Book cover of Dark Horses and Black Beauties: Animals, Women, a Passion

Why did I love this book?

The book begins with stories of how young girls get hooked on horses: the raised pulse, the daydreaming, the mind swimming in adoration, and then this compulsion to ride a thousand-pound beast. To be one with the horse is the goal; it is the whole animal-human communication. Pierson attempts to explain the somewhat unexplainable and goes beyond the romance and myths and drills down on the psychological, subliminal, or substitute quirks of love that are heaped on horses. After she undoes our heart, she goes deeper. 

This animal gives us everything and their history with humans has been dark, even recently, from doping to soring to shoeing. There is a chapter on Premarin (short for Pregnant Mare Urine), the hormone replacement therapy that was prescribed routinely to women over 50. Lest we forget, twenty years ago the AMA was still diagnosing menopause as a medical disorder, and pharmaceutical companies were quick to cash in with a pill-a-day remedy. In Premarin’s heyday, up to 750,000 mares were kept continually pregnant, tied up in a cement-floored factory, and kept chronically thirsty so their pee was more concentrated. For so many reasons, this still makes my blood boil.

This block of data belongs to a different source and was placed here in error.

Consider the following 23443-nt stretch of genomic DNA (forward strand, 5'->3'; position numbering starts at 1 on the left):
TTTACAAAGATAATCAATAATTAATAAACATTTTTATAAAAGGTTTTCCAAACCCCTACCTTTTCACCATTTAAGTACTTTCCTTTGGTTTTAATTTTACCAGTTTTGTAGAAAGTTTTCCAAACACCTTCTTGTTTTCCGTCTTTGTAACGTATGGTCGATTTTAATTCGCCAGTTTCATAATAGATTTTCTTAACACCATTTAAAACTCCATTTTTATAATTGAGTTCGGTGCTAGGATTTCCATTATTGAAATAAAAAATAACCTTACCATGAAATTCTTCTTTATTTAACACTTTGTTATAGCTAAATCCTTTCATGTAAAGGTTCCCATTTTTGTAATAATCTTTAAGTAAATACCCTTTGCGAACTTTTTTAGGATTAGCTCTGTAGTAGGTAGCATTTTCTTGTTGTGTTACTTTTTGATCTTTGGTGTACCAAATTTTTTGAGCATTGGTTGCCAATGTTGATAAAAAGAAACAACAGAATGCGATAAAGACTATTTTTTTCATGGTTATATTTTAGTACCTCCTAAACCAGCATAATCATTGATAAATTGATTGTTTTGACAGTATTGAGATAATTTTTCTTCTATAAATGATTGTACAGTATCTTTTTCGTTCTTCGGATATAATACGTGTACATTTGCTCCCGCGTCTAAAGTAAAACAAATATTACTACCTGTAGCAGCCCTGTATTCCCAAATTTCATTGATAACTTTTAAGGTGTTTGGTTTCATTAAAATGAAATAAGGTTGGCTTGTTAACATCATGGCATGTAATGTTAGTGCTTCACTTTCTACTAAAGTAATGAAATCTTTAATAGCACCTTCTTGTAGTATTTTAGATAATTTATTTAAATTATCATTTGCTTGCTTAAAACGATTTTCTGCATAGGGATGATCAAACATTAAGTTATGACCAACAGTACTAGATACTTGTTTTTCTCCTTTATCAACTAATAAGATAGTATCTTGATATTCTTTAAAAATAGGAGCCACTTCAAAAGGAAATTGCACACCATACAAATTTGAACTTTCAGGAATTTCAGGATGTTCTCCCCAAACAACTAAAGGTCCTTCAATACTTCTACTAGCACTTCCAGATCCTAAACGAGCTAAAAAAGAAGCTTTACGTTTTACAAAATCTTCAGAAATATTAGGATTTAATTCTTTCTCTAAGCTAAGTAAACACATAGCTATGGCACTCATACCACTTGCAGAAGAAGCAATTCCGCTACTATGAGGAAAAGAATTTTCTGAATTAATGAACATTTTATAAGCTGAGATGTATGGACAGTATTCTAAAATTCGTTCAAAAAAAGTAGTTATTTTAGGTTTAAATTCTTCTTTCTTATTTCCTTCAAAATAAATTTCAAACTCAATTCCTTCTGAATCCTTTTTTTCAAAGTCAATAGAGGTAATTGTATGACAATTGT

By Melissa Holbrook Pierson,

Why should I read it?

1 author picked Dark Horses and Black Beauties as one of their favorite books, and they share why you should read it.

What is this book about?

In a phenomenon too prevalent to be mere chance, little girls all over the Western world wake one day to find themselves completely taken over by the love of all things equine. Melissa Holbrook Pierson was one of those horse-crazy girls who later returned to riding with a new appreciation for the nature of horses. Melding memoir, sociology, history, anecdote, and a bit of prose poetry, Dark Horses and Black Beauties delves beneath the shallow hypotheses explaining women's connection to horses to look at how this communication with another animal opens us up to a new apprehension of the larger…